Six Tips to Help Relaunch Your Career

1069

Check out these six tips to help prepare you to pursue a new career.

By Charyn Pfeuffer    

Are you looking to explore a new career path?

With the national unemployment rate at 9.1 percent, according to the U.S. Department of Labor's August statistics, you might think it's impossible to find a job in this tough economy.

But there are positive steps you can take to help make yourself - and your resume - more attractive to employers.

From advancing your education to interview and resume advice, consider these six tips when preparing to relaunch your career...

Tip #1 - Know what you want in a career

Be clear about what you want in your professional life.

"Focus on the skills you wish to use; issues or topics you will address; people you will engage as colleagues and as customers or clients; and what environmental factors you need to remain energized," says Steve Langerud, a workplace consultant who has worked with over 15,000 people on career and workplace issues.

Interested in going back to school? Click to find the right program for you.

Having a clear understanding of what you want from your future career could help you make a satisfying switch.


Tip #2 - Network, network, network

"The key to finding work in this tough economy comes down to who you know, and more importantly who knows you," says Amanda Guralski, president of bizMe Consulting, a career coaching firm that guides young professionals learning the ropes. "The jobs are out there, but you have to be willing to put in the work to find them."

When preparing to relaunch your career, Guralski encourages applicants to get out there and take a chance to make things happen.

And don't think it's all about going to events and dinners, social networking sites like LinkedIn can also help you stay connected as well.


Tip #3 - Go back to school and earn a degree

Alexandra Kralicek, recruiting operations supervisor at Swedish Medical Center, says that advanced degrees and industry-specific certifications could go a long way in differentiating yourself from other applicants.

Think going back to school could be right for you? Click to find the right school.

"In addition to bumping up your credentials, enrollment in an educational advancement opportunity helps bridge gaps in employment on your resume and makes you a much more attractive candidate for a recruiter to recommend to a hiring manager," Kralicek says.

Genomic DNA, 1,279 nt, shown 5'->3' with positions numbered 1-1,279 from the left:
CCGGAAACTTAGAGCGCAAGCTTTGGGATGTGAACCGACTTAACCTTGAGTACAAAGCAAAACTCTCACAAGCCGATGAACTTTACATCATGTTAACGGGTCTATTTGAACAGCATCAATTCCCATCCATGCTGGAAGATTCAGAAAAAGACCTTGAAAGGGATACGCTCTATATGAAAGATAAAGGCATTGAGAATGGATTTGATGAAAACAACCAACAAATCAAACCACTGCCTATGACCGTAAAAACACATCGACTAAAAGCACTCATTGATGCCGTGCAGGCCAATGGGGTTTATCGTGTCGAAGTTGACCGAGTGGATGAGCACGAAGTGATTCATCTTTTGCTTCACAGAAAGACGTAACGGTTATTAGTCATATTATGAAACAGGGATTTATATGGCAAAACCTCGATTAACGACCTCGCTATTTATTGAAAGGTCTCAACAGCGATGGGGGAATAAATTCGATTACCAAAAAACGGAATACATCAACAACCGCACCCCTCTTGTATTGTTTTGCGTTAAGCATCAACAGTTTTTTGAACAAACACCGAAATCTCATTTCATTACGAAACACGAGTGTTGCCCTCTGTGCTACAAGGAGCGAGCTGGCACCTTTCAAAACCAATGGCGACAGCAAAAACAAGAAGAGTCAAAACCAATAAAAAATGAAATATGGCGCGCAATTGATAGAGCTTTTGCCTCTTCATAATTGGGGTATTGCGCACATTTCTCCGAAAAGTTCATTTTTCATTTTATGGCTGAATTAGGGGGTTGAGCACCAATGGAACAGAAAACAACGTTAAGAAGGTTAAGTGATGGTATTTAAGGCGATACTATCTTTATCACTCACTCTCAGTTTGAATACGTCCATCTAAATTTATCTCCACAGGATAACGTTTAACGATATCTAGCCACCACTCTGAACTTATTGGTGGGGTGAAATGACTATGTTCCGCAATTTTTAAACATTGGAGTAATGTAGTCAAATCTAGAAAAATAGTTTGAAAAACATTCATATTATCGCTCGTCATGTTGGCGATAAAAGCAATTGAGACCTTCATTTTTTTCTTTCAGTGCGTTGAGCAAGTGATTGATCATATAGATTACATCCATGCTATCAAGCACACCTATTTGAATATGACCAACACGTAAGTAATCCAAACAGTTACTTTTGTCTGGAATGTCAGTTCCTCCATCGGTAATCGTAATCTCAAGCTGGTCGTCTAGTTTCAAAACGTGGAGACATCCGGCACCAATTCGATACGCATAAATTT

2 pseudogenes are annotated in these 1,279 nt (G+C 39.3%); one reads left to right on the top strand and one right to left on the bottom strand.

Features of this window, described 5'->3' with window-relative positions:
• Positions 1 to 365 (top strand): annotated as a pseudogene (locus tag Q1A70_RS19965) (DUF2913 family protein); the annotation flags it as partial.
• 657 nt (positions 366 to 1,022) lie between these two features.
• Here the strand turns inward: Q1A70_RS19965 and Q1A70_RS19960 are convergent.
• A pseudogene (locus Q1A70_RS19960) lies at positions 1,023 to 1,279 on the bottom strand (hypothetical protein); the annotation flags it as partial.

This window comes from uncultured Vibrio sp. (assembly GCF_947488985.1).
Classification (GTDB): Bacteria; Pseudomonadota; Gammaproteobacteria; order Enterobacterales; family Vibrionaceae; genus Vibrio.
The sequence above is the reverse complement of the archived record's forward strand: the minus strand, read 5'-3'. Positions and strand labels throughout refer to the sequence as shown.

Tip #4 - Send a cover letter

For job-seekers aiming to return to the work force, Mark Stevens, best-selling author of "Your Marketing Sucks," recommends always sending a cover letter.

"Don't just regurgitate your educational experience or duplicate your resume - sell yourself," Stevens says.

Cover letters should be specific for each job you apply to, notes the career services office at St. John's College in New Mexico. This could help show employers that you dedicated time to researching their company.


Tip #5 - Brand yourself

Lisa Johnson Mandell, author of "Career Comeback: Repackage Yourself to Get the Job You Want," says that every potential employer should know what you consistently stand for and how you are different from the rest of the applicants.

When reviving your career, Mandell suggests finding your true niche and making it known. You should pick your greatest asset and make yourself into the poster child for it.

As an example, Mandell says, "You're not just a CEO, but you're also the CEO who can trim the fat and cut budgets in half."

As another example, the website about.me provides a centralized online space where users can build - and promote - their brand.


Tip #6 - Get ready for the interview

Be prepared for the interview. "Make sure you know about the company, what they do, where they are located, and their mission," according to Andrew Schrage, editor of the finance blog, Money Crashers.

Considering going back to school? Click to find the right school for you.

Schrage also encourages you to have a list of questions to ask the hiring manager at the end of the interview.

"Not only is it your chance to learn if this is a position or internship you would like, but it is also a chance for you to show your enthusiasm for the job," Schrage says.


Next Article: How to switch careers in a year or less »

Written on

Find the Best
Universities

Recent Articles

6 Hottest Online Undergraduate Degrees

These six degrees were the most in-demand with students enrolled in online undergraduate programs in 2014.

6 Growing Health Care Careers

Many health careers are projected to increase.

3 Online Programs to Consider if You Want to Pursue Community and Social Service Jobs

If you’re interested in pursuing a job where you can help others, consider preparing with one of these degrees.

Select an Area of Study to Find a University For You!

Business

Creative Arts & Design

Criminal Justice & Security

Culinary

Education

Engineering

Psychology & Social Services

Health Care

Nursing

Trade & Vocational

IT & Computer Science

General Studies

Medical